4 October 2012

Back to Bb

Stephane Belmondo’s session at the Bb last night got the title “The same as it never was before”. It’s meaningless and a thought twister but it’s apt for music like this. The tunes didn’t matter too much. Megan commented that there was no melody, and she’s essentially right. There was a ballad with some appealing melody and Round Midnight, played as an encore just a few minutes early, had a luscious and identifiable melody although Stephane’s skills and inventiveness embellished this to no-end too. The Bb program notes for the night talks of a “post hard-bop style mixed with a more classical jazz” but I pretty much heard it as harp-bop. No complaints there; I was writhing in pleasure at some of the best of the style that I’ve ever heard.

These guys are masters and seniors of the craft. They start hot to trot from the top, but then get hotter, and the play on, long sets of perspiration and streams of notes. But I also noticed a nice, professional mix of tunes. Boppers don’t usually swap instruments – they are masters of their own – but for the first tune in set two, Kirk took up flute and Stephane plucked piano strings and harmonised on conch shell. That was new to me. He pitched with a hand moving in and out of the opening and it was interesting and surprisingly effective as an instrument. But it couldn’t match a valved instrument. Stephane was wondrous with phrasing that bamboozled me at times. Lines that start and stop unexpectedly; twisted, scalar, sequences, dissonant, sidestepped, substituted. All the techniques but with a cleverness and artistic purpose that rose above all this. And great tone; rich, rounded, tongued; on trumpet and what seemed a very large flugelhorn. A master of the craft. But ears, too. I noticed the interplay of Stephane and Kirk on piano. Kirk was all big handed playing, coloured extensions, thematic variation, and eyes. He hardly looked down at the keys, always eyes at Stephane or drummer Laurent, always prodding, playing, switching, leading. The harmonic responsiveness between brass and piano was a wonder, and the rhythmic play between drums and piano were similarly real. I thought New Orleans with his bluesy funked up grooves and his stagey, jokey interactions and more-important-than-life commitment. This was sweat with the blues like it mattered. Nothing else in the world for these few hours. Laurent picked up on it. He was a driving monster with eyes to the band and the longest and sweatiest drum solos I’ve heard for some time in jazz. I forget Sylvain, but his solo was a wonder, too, using open strings wonderfully for a busy solo throughout the fingerboard and a great tone (a mic under the bridge and little GK), his walks strong and slightly ahead of the beat, and some very effective but not intrusive grooves. All round, these were experts. Earlier on I was most taken by Kirk and his colour and rich variation and harmonic leadership, but at the end I was drooling over Stephane’s phrasing and fluency and inventive melodic ideas. The take on Round midnight was just a blissful reminder of just how far these guys have taken the art. The variation and richness against something known just demonstrates the level of their artistry. This was a blowout by some of the best. Stéphane Belmondo (trumpet, flugelhorn) played with Kirk Lightsey (piano), Sylvain Romano (bass) and Laurent Robin (drums) at Bb in Berlin.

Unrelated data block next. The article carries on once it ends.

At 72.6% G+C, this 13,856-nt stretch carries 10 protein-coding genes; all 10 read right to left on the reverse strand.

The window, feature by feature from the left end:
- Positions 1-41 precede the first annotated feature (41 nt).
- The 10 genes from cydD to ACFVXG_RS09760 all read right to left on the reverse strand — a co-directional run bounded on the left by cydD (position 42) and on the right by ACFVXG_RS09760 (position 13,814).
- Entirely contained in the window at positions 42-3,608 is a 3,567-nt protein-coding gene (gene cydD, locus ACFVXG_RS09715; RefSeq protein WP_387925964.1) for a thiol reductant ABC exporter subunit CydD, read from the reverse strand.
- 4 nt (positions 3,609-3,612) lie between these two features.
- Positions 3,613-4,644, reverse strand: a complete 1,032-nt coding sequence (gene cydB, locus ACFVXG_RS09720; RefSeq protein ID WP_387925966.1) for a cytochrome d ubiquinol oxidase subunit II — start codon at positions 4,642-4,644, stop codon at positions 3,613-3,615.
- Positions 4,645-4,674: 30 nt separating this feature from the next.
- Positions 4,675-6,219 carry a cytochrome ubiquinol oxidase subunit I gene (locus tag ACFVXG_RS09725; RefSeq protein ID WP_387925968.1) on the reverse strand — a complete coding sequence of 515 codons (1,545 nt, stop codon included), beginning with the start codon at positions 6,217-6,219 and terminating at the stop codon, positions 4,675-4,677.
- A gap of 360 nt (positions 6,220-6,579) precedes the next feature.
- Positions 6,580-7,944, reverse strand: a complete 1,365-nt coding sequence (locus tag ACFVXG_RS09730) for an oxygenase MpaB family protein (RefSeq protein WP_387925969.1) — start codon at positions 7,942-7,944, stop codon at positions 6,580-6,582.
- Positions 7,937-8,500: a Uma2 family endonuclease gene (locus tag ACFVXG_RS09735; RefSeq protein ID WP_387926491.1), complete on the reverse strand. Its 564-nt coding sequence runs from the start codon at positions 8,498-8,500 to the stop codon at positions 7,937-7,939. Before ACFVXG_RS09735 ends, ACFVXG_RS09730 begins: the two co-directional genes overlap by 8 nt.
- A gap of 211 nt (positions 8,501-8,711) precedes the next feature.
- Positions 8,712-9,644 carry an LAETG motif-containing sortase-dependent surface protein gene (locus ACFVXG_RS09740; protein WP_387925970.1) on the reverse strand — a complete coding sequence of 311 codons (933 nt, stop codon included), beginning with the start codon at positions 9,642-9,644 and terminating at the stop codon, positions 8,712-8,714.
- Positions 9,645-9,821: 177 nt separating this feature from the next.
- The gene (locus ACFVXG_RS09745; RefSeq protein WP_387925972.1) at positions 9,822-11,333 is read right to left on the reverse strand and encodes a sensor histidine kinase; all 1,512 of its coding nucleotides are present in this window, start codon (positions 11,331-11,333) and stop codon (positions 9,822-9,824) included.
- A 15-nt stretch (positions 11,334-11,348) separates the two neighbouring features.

Just in passing, I’ll comment on jazz crowds. They are interesting. One bloke was writing stream of consciousness at the gig - Finnegan’s wake in Bb? His mate was an amateur guitarist and professional photographer. Here’s a funny story I had chatting to another bloke. “Guitarist?”, “No” … “Musician?”, “Yes, trumpet”, chuckling “I just thought guitarist because you wear a hat like Kurt Rosenwinkel”, laughs all round, “First time I met Kurt was in my kitchen one morning after he’d stayed over”. Wow, small world, cool, Berlin!

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